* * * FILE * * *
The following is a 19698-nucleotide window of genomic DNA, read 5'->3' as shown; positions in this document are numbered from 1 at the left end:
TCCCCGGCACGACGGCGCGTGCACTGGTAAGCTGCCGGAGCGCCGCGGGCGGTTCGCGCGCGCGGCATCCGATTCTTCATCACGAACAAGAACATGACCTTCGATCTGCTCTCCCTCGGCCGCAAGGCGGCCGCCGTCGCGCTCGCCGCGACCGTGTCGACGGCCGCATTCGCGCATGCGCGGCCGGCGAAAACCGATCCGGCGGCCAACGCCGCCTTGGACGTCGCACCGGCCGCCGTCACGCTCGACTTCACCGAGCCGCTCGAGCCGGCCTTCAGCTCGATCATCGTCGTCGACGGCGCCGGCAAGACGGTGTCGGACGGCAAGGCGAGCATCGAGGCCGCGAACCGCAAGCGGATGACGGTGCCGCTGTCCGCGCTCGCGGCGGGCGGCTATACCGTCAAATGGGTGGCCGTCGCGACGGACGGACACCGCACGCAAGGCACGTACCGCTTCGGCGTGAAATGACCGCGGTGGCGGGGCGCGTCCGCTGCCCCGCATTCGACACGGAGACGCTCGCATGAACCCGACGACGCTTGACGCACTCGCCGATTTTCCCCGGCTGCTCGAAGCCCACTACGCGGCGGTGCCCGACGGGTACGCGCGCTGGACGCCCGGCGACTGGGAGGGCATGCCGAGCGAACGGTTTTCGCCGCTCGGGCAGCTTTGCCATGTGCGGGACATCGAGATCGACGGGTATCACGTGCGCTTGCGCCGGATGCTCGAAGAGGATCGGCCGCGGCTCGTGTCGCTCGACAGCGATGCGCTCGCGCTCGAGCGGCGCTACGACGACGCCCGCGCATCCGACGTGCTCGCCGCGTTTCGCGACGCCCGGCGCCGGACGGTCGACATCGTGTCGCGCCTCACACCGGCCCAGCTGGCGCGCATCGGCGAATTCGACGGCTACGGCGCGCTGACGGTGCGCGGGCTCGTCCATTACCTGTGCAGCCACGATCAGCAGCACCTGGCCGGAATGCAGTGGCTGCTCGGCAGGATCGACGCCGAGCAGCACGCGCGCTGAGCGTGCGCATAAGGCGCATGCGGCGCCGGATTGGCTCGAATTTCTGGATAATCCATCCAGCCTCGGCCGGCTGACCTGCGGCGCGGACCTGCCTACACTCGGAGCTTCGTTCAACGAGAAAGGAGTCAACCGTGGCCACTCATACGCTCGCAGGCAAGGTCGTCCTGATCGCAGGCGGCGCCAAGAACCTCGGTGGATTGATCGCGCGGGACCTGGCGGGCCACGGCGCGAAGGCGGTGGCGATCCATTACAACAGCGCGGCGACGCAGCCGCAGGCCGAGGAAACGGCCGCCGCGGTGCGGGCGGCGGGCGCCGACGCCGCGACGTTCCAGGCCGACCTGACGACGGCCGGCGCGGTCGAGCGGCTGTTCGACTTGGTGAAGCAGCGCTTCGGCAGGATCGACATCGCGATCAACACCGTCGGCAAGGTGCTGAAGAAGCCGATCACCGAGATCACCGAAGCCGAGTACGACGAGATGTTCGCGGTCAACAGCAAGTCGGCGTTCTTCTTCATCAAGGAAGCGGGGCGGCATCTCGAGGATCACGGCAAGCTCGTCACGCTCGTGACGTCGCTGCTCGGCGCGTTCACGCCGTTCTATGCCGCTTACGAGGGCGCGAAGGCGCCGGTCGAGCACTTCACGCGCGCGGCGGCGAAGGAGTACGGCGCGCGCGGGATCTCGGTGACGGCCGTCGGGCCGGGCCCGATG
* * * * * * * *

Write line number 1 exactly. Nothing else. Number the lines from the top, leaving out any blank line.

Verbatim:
The following is a 19698-nucleotide window of genomic DNA, read 5'->3' as shown; positions in this document are numbered from 1 at the left end: